formed themselves into a permanent Federation
to look deeper and longer into this back alley of
their civic life. They found that the court house
incident was but the most dramatic of a hundred
falls from grace. The Public Efficiency Society
of Cook County, 111., the Westchester Coimty
Research Bureau, the Taxpayers* Association of
Suffolk County, the Nassau County Associa-
tion in New York and the Tax Association of
Alameda County in California] have all been
richly repaid for their investments in county
government research. Sporadic cases ? Possibly.
And then again perhaps there is something basi-
cally defective in the system.

But is it all a matter of importance?

If universality and magnitude of cost count for
anything, yes. Nearly all the inhabitants of the
United States live in a county and nearly every
voter takes part in the affairs of one. There are
over three thousand such units. In their cor-
porate capacity they had in 19 13 a net indebted-
ness of $371,528,268 (per capita, $4.33), which
was a growth from $196,564,619 in 1902 (per
capita $2.80). In that year they spent for general


government, $385,181,760, which is something like
one third the cost of the federal government for
the same period. Of this amount, $102,334,964
was for general management. Through these
county governments the American people spent
for highway purposes, $55,514,891 ; for the protec-
tion of life and property, $15,213,229; for the con-
servation of health, $2,815,466; for education,
$57,682,193; for libraries, $364,712; for recreation,
$419,556 (mostly in the single state of New Jersey) ;
for public service enterprises, $189,122; for inter-
est charges, $17,417,593; upon structures of a
more or less permanent nature, $89,839,726.

The figures, though of course not to be taken
too seriously, are in some cases as impressive for
their paucity as in others for their magnitude,
for throughout a large part of the United States
the county is the sole agency of local government.

Counties pretty much throughout the nation
are the comer-stone of the system of partisan
government and organization.

Counties, for this variety of reasons, therefore,
would seem to be a fit subject for scrutiny as to
their relation to some of the vital issues of
American life.



Before our forefathers had ''brought forth
upon this continent a new nation," there was no
universal standard relationship in the colonies
between the local and the general colonial or state
governments. In Massachusetts, Rhode Island
and Connecticut, the towns had begun as separate
units ; then they federated and gradually developed
an organic unity; that is, the localities produced
the general government. In the South, on the
other hand, the local governments had more the
semblance of creatures of the general government
designed to meet the expansion of the earliest
settlements into wide and therefore less wieldy
units for administration.

By the time of the constitution of 1789, it be-
came possible to standardize the division of labor
of governing the continent. In the center of the
scheme were placed the states, which reserved to
themselves all the governmental power there was,
except what the constitution specifically con-
ferred upon the federal government. Henceforth,
whatever may have been its historical origin or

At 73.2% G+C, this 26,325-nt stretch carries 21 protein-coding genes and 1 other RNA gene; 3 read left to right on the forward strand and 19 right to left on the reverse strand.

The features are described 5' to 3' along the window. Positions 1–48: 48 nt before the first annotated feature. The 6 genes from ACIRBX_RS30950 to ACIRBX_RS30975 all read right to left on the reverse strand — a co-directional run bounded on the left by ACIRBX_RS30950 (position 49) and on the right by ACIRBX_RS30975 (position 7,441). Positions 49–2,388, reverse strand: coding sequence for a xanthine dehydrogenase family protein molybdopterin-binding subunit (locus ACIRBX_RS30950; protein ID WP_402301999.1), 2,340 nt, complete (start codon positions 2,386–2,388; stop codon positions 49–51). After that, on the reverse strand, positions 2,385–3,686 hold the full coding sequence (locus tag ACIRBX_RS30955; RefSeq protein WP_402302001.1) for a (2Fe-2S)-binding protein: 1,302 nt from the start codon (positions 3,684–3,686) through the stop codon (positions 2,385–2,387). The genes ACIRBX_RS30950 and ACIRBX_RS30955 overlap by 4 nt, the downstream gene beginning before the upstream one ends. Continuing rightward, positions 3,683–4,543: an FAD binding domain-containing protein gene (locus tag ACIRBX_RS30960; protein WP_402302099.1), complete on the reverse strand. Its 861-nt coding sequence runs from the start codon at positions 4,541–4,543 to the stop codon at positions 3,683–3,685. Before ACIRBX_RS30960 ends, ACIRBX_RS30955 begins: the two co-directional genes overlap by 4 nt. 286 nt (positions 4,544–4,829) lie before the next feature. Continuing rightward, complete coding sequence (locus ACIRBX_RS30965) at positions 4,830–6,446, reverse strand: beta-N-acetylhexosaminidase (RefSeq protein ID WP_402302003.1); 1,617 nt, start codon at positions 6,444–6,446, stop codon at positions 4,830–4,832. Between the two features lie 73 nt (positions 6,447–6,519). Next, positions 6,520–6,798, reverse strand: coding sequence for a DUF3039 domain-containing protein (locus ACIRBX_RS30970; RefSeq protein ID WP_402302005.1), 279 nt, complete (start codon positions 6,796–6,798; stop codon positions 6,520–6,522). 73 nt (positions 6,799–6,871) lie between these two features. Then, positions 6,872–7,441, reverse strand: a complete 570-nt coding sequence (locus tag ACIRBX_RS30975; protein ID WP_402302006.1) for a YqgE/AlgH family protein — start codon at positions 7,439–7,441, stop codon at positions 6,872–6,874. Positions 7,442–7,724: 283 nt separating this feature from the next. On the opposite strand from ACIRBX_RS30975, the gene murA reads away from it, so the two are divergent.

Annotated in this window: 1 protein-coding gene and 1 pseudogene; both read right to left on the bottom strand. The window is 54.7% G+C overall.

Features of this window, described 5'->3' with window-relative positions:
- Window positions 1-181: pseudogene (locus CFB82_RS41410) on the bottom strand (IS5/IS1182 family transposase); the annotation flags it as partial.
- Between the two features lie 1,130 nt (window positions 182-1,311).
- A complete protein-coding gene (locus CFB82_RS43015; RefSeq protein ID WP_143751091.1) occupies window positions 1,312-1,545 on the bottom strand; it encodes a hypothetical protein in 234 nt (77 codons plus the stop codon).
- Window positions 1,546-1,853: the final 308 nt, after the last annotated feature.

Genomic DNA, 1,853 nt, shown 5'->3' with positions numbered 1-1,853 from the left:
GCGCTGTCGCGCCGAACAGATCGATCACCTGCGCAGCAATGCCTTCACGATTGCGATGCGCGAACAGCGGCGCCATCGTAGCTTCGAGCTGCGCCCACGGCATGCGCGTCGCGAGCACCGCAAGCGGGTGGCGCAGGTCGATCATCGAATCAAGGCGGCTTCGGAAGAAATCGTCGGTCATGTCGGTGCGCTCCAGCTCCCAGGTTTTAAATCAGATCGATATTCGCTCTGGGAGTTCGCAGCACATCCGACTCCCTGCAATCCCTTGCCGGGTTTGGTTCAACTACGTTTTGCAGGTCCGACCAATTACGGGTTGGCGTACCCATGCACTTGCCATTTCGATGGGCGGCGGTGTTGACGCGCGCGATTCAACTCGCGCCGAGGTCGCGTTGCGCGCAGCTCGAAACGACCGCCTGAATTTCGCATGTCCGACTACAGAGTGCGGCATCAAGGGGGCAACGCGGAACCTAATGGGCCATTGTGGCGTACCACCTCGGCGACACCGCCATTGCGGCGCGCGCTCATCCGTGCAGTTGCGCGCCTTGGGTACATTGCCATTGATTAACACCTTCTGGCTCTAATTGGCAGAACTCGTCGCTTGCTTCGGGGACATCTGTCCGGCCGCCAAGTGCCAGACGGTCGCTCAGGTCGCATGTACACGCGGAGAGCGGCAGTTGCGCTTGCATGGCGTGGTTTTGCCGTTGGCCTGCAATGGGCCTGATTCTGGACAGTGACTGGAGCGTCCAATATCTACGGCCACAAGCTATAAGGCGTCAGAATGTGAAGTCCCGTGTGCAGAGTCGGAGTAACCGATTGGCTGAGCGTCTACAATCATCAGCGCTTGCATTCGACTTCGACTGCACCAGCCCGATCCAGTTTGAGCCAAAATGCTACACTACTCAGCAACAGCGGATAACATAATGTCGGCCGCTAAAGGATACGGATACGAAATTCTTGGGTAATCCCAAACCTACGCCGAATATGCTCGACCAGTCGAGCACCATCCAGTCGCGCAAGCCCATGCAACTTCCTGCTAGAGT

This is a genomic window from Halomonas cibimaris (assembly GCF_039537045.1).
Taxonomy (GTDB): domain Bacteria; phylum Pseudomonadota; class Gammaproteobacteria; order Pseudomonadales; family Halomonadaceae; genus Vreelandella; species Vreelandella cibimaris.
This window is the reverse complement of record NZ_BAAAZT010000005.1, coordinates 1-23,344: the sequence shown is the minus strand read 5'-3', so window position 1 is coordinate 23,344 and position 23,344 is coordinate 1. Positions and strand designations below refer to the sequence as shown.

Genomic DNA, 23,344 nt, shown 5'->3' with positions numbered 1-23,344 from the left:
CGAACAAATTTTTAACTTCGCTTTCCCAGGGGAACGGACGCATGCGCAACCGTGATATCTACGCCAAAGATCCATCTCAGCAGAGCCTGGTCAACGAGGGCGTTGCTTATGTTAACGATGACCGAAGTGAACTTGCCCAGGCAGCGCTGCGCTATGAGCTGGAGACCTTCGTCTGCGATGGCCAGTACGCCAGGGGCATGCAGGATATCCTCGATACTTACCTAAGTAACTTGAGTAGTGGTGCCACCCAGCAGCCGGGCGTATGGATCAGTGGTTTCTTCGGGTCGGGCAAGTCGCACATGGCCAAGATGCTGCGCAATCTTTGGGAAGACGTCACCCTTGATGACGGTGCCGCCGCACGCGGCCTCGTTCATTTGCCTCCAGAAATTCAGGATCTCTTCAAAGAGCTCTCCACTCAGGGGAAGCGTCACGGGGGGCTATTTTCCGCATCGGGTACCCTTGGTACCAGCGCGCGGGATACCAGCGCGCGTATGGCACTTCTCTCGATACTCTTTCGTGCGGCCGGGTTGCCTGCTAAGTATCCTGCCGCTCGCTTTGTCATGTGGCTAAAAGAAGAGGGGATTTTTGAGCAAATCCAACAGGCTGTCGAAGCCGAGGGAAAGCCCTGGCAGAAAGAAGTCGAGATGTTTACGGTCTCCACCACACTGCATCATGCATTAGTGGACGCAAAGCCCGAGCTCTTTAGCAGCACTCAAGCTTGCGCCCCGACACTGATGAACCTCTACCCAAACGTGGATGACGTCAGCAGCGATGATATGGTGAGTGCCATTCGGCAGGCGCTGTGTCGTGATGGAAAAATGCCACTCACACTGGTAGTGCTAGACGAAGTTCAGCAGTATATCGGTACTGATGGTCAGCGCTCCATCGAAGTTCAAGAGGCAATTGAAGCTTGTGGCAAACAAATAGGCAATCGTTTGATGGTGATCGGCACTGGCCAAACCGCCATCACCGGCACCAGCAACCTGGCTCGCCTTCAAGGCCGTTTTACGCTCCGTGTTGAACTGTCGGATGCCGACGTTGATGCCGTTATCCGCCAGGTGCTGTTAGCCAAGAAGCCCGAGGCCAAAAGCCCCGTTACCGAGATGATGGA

its ancient traditions, every local division of
government was to content itself with such func-
tions as were to be portioned out to it by superior
I state authority. It was to have no ** inherent"
"^i— powers. It was to act simply as an agency of the
state, which had power at will to enlarge or di-
minish the local sphere of activity or wipe it off
the map entirely.

Now the duties which state governments as-
sumed in the early years of the republic were as
simple as necessity would allow. This was pre-
eminently the day of ''as little government as
possible." The people of the states covenanted
with themselves, as it were, to stand guard over
life, Hberty and property. It was a broad enough
program, but it was the custom in those days
to interpret it narrowly — no humanitarian activi-
ties beyond the crude attempts to deal with the
more obvious phases of poverty; no measure of
correction in the modem sense ; no "public works.*'
As an incident in meeting these obligations, the
constitutional convention and the state legislatures
met and laid down statutes or codes of conduct
affecting these elementary needs of a civilized
people. They defined the various crimes (or
adopted the definitions of the English common
law); they legalized a civil procedure. It was
definitely settled that the voice of the whole
people should control in determining what the
state should do for its citizens.

Then came the question of getting the means


for applying these abstract principles to daily life,
of bringing to every man's own door the means
for enforcing his rights. Had the American
people proceeded from this p6int along logical lines
they would have cut the administrative machinery
to fit their state-wide policies. But it was not so
ordered. The officers of the state had determined
upon the policies; the officers of the localities j
were to execute the policies. The period of the
American Revolution, with its deep-seated distrust
of kingly power, was the beginning of an era of
decentralized administration which gained rather
than diminished in force for as much as two genera-
tions. For the purpose, the existing counties
served as instruments ready to hand and their
status now became fixed as the local agencies of
the state government. New counties were formed
from time to time as needs arose. In each of
these counties was a loose, but more or less com-
plete organization, which it will now be fitting
to describe.

More important perhaps than any other en-
forcing agent of the county, in these still primitive
days, was the shmff, who sooner or later became
a fixture in every American colony. This most